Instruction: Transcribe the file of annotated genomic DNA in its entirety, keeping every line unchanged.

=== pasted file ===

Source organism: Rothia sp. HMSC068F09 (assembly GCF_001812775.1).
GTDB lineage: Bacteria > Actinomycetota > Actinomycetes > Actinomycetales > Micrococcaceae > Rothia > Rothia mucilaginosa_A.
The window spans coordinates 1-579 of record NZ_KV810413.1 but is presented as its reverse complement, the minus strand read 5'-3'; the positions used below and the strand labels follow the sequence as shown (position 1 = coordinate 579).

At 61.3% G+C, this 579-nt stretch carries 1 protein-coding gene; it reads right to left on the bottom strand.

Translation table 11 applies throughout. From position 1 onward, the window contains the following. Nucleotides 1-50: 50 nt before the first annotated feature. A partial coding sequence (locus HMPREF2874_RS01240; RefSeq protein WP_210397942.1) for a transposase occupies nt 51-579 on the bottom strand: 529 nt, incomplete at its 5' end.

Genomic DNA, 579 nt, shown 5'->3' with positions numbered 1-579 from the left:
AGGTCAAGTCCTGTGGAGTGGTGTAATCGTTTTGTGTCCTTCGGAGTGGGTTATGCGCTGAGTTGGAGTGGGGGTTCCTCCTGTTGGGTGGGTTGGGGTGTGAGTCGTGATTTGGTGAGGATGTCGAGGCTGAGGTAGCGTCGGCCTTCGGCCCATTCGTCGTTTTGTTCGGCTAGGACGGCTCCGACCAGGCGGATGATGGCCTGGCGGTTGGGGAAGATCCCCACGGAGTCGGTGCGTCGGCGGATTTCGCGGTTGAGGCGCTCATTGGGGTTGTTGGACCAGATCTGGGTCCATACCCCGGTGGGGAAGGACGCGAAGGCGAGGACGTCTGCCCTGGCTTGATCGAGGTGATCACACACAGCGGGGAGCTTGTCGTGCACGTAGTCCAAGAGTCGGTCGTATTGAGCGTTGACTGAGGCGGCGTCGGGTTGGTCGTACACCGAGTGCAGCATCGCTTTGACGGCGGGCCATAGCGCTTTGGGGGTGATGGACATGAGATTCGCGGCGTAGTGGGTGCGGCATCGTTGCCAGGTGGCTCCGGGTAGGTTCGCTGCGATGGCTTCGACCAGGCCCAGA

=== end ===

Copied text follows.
Source organism: Rothia sp. HMSC068F09 (assembly GCF_001812775.1).
GTDB lineage: Bacteria > Actinomycetota > Actinomycetes > Actinomycetales > Micrococcaceae > Rothia > Rothia mucilaginosa_A.
The window spans coordinates 1-579 of record NZ_KV810413.1 but is presented as its reverse complement, the minus strand read 5'-3'; the positions used below and the strand labels follow the sequence as shown (position 1 = coordinate 579).

At 61.3% G+C, this 579-nt stretch carries 1 protein-coding gene; it reads right to left on the bottom strand.

Translation table 11 applies throughout. From position 1 onward, the window contains the following. Nucleotides 1-50: 50 nt before the first annotated feature. A partial coding sequence (locus HMPREF2874_RS01240; RefSeq protein WP_210397942.1) for a transposase occupies nt 51-579 on the bottom strand: 529 nt, incomplete at its 5' end.

Genomic DNA, 579 nt, shown 5'->3' with positions numbered 1-579 from the left:
AGGTCAAGTCCTGTGGAGTGGTGTAATCGTTTTGTGTCCTTCGGAGTGGGTTATGCGCTGAGTTGGAGTGGGGGTTCCTCCTGTTGGGTGGGTTGGGGTGTGAGTCGTGATTTGGTGAGGATGTCGAGGCTGAGGTAGCGTCGGCCTTCGGCCCATTCGTCGTTTTGTTCGGCTAGGACGGCTCCGACCAGGCGGATGATGGCCTGGCGGTTGGGGAAGATCCCCACGGAGTCGGTGCGTCGGCGGATTTCGCGGTTGAGGCGCTCATTGGGGTTGTTGGACCAGATCTGGGTCCATACCCCGGTGGGGAAGGACGCGAAGGCGAGGACGTCTGCCCTGGCTTGATCGAGGTGATCACACACAGCGGGGAGCTTGTCGTGCACGTAGTCCAAGAGTCGGTCGTATTGAGCGTTGACTGAGGCGGCGTCGGGTTGGTCGTACACCGAGTGCAGCATCGCTTTGACGGCGGGCCATAGCGCTTTGGGGGTGATGGACATGAGATTCGCGGCGTAGTGGGTGCGGCATCGTTGCCAGGTGGCTCCGGGTAGGTTCGCTGCGATGGCTTCGACCAGGCCCAGA